Disruptive economic fallout

The profound humanitarian fallout of the COVID-19 crisis carries with it the potential equally disruptive economic fallout. The path ahead is hence a precarious one, driven by epidemiological uncertainty. The unique blend of resulting shocks to both supply and demand, and “preexisting conditions” in the global macroeconomy.

Leadership in the time of coronavirus: economic fallout

economic falloutAt this writing, Europe has become the prime epicenter of the crisis, with nearly 75 percent of new cases reported globally on March 18th (Exhibit 1). In Italy, years of low growth and high government debt are colliding with the rapid spread of the disease in an elderly population. Spain and France, face similar prospects, as do many countries in Asia. Thailand, for example, is similarly reliant on exports and tourism receipts and already has one of the highest debt burdens in the region at around 75 percent GDP. The particular characteristics of the US economy may make it susceptible to the impacts of COVID-19, despite its general strength before the virus’ arrival. A high number of households and businesses are vulnerable to the impact of disease-containment measures. Because of their high debt burden. This article is brought to you by Car Loans of America.

Essential services during COVID-19

Essential servicesAt the same time, yield chasing over the past several years may exacerbate the potential for market illiquidity. The Fed and the European Central Bank (ECB) have already cut rates to zero; historically low rates limit the tool kit of other central banks, and several global regions are probably already in recession as many economists and the latest data from China suggests. Addressing the situation will require further global action and public-private coordination. Banks around the globe will play a critical role in this as a systemic stabilizer for their customers, their employees, and their economies at large. Cash and deposit services, credit extension, payment facilitation, and market-making are all essential services.

This memo lays out our initial recommendations for actions that banks should take now. Beyond what common business continuity plans or crisis response checklists suggest. In their immediate response, we believe institutions should plan for an acute period of multiple months, spanning their entire footprint, and with a view of all stakeholders. Not the more constrained circumstances that business continuity plans typically address. At the same time, banks may begin to stress test their capabilities and financials, laying the groundwork for identifying long-term strategic implications and ensuring a smooth bridge between the present and future.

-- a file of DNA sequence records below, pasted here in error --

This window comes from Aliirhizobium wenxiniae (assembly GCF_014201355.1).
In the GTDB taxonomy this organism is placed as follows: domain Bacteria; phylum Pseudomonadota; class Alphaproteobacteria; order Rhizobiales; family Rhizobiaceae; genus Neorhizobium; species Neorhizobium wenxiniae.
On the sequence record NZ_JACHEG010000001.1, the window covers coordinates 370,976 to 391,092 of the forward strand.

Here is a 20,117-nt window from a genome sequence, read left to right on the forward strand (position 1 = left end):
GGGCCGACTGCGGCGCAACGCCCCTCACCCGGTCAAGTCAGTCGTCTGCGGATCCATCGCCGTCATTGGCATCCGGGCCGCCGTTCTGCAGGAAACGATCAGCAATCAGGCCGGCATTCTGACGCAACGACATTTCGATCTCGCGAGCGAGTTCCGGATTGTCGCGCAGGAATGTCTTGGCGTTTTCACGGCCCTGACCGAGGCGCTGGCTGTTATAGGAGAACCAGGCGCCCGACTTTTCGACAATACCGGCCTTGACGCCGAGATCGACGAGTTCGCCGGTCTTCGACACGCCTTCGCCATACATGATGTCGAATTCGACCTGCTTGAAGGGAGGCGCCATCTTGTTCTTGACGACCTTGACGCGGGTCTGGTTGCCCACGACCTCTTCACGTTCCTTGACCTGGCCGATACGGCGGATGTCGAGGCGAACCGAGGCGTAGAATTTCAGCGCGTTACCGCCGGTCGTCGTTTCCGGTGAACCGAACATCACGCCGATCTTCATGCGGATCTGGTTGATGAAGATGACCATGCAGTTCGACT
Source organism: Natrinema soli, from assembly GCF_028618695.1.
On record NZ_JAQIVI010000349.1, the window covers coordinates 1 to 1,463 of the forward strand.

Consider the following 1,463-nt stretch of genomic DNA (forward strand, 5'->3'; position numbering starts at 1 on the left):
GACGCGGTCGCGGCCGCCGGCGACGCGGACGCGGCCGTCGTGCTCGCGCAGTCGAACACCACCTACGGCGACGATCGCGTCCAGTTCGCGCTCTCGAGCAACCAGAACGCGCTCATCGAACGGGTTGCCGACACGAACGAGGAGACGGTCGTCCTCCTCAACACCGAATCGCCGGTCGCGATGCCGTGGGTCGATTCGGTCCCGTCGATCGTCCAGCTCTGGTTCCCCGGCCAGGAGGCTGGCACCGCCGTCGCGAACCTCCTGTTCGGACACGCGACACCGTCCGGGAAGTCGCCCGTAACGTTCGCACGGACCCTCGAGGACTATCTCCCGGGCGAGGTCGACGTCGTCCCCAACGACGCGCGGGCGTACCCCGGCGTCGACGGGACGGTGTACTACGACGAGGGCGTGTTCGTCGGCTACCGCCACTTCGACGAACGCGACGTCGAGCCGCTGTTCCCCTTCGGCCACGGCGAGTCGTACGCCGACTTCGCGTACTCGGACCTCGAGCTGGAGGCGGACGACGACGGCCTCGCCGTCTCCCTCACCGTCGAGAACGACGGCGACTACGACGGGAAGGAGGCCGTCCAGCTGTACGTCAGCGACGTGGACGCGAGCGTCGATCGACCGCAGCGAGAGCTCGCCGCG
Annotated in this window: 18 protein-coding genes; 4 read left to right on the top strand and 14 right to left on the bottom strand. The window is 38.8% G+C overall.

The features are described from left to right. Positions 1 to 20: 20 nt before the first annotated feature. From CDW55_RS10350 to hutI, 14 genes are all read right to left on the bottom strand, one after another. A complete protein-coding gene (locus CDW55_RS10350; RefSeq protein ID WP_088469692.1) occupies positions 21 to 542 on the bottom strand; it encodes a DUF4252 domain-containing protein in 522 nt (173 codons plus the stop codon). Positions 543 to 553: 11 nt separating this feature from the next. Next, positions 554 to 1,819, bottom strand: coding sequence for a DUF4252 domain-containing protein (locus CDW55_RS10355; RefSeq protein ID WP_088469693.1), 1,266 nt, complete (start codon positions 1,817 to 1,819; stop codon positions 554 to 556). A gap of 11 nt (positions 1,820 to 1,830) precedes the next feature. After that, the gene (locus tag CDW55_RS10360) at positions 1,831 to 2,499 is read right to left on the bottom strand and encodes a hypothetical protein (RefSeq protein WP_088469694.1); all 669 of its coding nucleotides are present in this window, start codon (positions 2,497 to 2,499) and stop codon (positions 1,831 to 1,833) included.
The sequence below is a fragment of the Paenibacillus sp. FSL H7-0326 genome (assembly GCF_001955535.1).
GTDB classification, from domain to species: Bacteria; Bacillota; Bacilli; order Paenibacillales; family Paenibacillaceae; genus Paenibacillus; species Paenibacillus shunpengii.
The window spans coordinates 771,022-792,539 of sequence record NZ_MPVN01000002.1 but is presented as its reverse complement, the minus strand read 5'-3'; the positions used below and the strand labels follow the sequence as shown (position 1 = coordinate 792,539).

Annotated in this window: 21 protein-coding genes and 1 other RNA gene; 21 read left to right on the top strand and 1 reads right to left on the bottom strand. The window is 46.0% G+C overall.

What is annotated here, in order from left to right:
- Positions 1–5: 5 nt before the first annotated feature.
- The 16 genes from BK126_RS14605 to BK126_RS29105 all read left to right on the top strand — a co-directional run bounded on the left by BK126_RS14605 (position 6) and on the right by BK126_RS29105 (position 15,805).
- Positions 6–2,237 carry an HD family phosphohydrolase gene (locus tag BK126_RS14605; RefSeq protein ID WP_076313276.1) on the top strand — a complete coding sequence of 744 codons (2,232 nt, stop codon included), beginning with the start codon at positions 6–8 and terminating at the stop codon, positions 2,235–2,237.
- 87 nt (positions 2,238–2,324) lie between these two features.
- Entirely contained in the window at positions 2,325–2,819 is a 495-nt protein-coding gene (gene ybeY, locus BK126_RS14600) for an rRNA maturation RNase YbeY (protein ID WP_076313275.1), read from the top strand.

Immediate response

Immediate responseBanks have already taken a series of actions in reaction to the spread of COVID-19. Common steps we’ve seen include establishing a central task force, curtailing travel, suspending large-scale gatherings, segregating teams, making arrangements for teleworking, and refreshing external-vendor-interaction policies.

Beyond these immediate and basic actions, banks should prioritize three measures tailored to the particular combination of biological and market stresses and how they affect the global market. These points draw on the experience of China, Italy, and several other countries. Acknowledging that differences exist in economic and political structures, healthcare systems, and social and cultural norms among these countries.

Normalize workforce measures for multimonth sustainability

As a top priority, nearly all firms have already taken proactive measures to protect their people and to contain the spread of COVID-19. These include restricting travel and taking other prevention-oriented policies, emphasizing workplace hygiene, offering alternative ways of working, and initiating proactive communication.

workforce measuresHowever, health measures to contain propagation may take months, not days or weeks, as we’ve seen in China. Therefore, banks will need to make sure the measures they have put in place are sustainable. And are designed to get the best out of their people. While preserving their mental and financial well-being over such a period. Further, specific consideration will be required for contingent and contract workers, who might be most immediately impacted.

Because banks are providers of essential services to customers and communities, and the markets more broadly. They will need to adopt a carefully segmented approach to workforce management. Informed by service criticality and exposure risk (Exhibit 2). Particularly careful attention is required for those in the workforce who provide critical services. That is either customer-facing or that require infrastructure only available at work premises. These include, for example, branch employees, some call-center support, sales and trading personnel, employees in the Treasury function. As well as some facilities and custodial staff. Korea’s Shinhan bank directed 150 of its call-center staff to work remotely. To handle activities that do not require access to customer information, such as queries on financial products. More detailed requests they forward to colleagues who continued working in the office.

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